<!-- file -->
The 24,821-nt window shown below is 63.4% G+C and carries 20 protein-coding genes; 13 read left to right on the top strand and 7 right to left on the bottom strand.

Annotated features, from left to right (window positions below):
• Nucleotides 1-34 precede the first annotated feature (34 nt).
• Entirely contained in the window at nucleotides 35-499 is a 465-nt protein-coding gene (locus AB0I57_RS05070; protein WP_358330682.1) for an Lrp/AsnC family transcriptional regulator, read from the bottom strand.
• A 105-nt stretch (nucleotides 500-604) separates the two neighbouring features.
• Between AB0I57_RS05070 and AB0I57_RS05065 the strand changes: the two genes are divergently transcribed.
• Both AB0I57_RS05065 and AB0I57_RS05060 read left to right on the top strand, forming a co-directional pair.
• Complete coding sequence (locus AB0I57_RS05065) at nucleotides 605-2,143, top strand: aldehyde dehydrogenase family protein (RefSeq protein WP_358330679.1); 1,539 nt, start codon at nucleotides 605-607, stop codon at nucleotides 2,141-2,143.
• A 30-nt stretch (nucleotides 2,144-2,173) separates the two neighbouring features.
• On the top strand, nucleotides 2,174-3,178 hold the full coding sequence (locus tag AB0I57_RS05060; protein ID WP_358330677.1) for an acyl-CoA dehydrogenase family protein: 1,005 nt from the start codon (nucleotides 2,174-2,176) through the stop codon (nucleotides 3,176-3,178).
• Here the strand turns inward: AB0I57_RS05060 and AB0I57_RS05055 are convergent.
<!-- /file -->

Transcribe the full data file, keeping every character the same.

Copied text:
The 24,821-nt window shown below is 63.4% G+C and carries 20 protein-coding genes; 13 read left to right on the top strand and 7 right to left on the bottom strand.

Annotated features, from left to right (window positions below):
• Nucleotides 1-34 precede the first annotated feature (34 nt).
• Entirely contained in the window at nucleotides 35-499 is a 465-nt protein-coding gene (locus AB0I57_RS05070; protein WP_358330682.1) for an Lrp/AsnC family transcriptional regulator, read from the bottom strand.
• A 105-nt stretch (nucleotides 500-604) separates the two neighbouring features.
• Between AB0I57_RS05070 and AB0I57_RS05065 the strand changes: the two genes are divergently transcribed.
• Both AB0I57_RS05065 and AB0I57_RS05060 read left to right on the top strand, forming a co-directional pair.
• Complete coding sequence (locus AB0I57_RS05065) at nucleotides 605-2,143, top strand: aldehyde dehydrogenase family protein (RefSeq protein WP_358330679.1); 1,539 nt, start codon at nucleotides 605-607, stop codon at nucleotides 2,141-2,143.
• A 30-nt stretch (nucleotides 2,144-2,173) separates the two neighbouring features.
• On the top strand, nucleotides 2,174-3,178 hold the full coding sequence (locus tag AB0I57_RS05060; protein ID WP_358330677.1) for an acyl-CoA dehydrogenase family protein: 1,005 nt from the start codon (nucleotides 2,174-2,176) through the stop codon (nucleotides 3,176-3,178).
• Here the strand turns inward: AB0I57_RS05060 and AB0I57_RS05055 are convergent.